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Blood. 2011 Jun 16;117(24):6571-81. doi: 10.1182/blood-2011-01-329417. Epub 2011 Apr 25.

NKG2D receptor regulates human effector T-cell cytokine production.

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Department of Microbiology and Immunology, Dartmouth Medical School, 6W Borwell Bldg, One Medical Center Drive, Lebanon, NH 03756, USA.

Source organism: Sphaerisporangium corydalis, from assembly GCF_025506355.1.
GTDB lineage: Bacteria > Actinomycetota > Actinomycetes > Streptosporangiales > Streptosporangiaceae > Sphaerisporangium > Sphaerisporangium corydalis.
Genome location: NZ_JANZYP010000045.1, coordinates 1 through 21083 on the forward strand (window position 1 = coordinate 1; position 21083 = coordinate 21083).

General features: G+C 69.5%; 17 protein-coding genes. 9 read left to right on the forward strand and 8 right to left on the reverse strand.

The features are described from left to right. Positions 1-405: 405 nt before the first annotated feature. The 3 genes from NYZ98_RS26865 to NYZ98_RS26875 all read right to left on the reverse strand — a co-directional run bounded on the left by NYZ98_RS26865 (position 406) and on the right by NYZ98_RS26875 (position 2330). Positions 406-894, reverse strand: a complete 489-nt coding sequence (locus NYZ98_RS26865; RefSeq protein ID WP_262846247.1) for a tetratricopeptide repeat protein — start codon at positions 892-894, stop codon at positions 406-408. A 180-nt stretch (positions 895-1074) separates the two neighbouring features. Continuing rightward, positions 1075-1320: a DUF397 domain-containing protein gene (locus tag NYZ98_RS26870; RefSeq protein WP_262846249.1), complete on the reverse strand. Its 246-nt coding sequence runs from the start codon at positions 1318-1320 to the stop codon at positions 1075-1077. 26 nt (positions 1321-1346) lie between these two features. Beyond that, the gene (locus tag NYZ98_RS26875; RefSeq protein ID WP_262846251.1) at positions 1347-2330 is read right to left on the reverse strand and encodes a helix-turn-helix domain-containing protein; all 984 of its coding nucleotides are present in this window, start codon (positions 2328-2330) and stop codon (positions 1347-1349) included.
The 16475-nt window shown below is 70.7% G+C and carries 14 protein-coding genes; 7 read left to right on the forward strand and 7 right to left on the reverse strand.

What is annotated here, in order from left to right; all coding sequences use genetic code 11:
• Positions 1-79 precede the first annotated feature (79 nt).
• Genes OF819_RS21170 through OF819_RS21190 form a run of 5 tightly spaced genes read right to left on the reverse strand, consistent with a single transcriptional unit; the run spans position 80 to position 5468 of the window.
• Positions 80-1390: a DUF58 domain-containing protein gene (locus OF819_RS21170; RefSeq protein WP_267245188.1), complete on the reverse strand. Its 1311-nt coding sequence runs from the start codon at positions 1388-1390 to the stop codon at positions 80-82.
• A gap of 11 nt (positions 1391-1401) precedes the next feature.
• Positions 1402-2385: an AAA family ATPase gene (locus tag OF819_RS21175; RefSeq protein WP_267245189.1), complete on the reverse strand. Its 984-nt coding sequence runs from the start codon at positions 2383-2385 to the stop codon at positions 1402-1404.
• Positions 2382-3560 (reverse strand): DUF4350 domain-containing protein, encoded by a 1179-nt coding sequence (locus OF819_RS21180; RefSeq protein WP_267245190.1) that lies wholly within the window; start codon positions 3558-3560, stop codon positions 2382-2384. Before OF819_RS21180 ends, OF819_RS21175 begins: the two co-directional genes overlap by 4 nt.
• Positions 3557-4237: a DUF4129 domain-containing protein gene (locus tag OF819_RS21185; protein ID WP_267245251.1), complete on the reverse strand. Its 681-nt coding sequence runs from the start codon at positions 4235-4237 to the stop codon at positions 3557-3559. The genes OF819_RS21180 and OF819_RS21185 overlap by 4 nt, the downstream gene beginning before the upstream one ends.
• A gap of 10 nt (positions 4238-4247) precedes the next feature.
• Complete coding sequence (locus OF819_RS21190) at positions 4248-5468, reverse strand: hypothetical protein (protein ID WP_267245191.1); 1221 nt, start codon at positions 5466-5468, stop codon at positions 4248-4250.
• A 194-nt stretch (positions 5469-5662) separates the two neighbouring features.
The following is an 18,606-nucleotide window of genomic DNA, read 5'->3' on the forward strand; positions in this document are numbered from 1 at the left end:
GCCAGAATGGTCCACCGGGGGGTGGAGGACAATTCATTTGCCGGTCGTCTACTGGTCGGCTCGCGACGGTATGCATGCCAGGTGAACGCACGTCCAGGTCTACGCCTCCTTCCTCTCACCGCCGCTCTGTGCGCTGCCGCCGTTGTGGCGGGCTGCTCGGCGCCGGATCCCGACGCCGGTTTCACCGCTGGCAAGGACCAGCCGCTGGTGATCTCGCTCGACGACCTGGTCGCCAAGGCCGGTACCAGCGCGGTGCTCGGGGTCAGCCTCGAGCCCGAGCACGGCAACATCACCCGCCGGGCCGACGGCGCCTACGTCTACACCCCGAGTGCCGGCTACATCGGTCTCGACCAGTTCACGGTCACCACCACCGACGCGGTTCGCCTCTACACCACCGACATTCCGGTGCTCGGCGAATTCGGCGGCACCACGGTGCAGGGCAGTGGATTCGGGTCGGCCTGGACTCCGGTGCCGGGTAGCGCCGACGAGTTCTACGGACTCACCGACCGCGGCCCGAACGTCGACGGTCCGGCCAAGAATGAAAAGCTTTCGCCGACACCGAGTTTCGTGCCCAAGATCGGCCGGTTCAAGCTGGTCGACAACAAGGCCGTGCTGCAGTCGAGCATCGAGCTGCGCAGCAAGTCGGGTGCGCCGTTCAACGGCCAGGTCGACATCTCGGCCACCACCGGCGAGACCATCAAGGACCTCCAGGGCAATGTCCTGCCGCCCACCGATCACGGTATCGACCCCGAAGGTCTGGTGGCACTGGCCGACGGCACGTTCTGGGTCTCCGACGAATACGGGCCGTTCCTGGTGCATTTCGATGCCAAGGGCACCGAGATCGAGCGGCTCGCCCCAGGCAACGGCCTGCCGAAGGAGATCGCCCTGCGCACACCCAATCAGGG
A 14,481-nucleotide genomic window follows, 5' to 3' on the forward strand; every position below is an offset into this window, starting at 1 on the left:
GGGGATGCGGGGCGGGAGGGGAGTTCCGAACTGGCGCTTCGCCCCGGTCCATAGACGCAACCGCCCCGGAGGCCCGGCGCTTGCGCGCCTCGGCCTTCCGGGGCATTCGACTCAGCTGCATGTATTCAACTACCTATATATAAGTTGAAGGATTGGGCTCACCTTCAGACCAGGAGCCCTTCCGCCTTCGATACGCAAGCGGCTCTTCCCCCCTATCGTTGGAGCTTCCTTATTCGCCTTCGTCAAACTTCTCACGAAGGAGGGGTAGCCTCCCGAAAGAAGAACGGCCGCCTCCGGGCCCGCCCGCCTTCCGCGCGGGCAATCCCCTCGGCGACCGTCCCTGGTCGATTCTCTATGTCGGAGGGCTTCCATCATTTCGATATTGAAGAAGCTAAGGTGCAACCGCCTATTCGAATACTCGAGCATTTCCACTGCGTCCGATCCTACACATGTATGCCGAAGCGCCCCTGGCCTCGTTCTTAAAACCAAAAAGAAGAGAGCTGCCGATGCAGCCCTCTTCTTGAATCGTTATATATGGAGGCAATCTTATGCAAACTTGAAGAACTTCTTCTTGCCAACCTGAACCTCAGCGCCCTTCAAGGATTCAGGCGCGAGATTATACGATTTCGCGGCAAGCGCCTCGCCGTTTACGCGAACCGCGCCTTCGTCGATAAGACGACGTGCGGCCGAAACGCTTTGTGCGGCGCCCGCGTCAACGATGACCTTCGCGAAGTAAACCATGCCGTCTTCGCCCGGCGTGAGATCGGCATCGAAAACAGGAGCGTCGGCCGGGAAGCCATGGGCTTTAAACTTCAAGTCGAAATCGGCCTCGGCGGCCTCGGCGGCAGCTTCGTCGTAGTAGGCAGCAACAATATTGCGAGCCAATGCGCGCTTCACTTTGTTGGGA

Although innate immune signals shape the activation of naive T cells, it is unclear how innate signals influence effector T-cell function. This study determined the effects of stimulating the NKG2D receptor in conjunction with the TCR on human effector CD8(+) T cells. Stimulation of CD8(+) T cells through CD3 and NKG2D simultaneously or through a chimeric NKG2D receptor, which consists of NKG2D fused to the intracellular region of CD3ζ, activated β-catenin and increased expression of β-catenin-induced genes, whereas T cells stimulated through the TCR or a combination of the TCR and CD28 did not. Activation by TCR and NKG2D prevented expression and production of anti-inflammatory cytokines IL-10, IL-9, IL-13, and VEGF-α in a β-catenin- and PPARγ- dependent manner. NKG2D stimulation also modulated the cytokine secretion of T cells activated simultaneously through CD3 and CD28. These data indicate that activating CD8(+) T cells through the NKG2D receptor along with the TCR modulates signal transduction and the production of anti-inflammatory cytokines. Thus, human effector T cells alter their function depending on which innate receptors are engaged in conjunction with the TCR complex.

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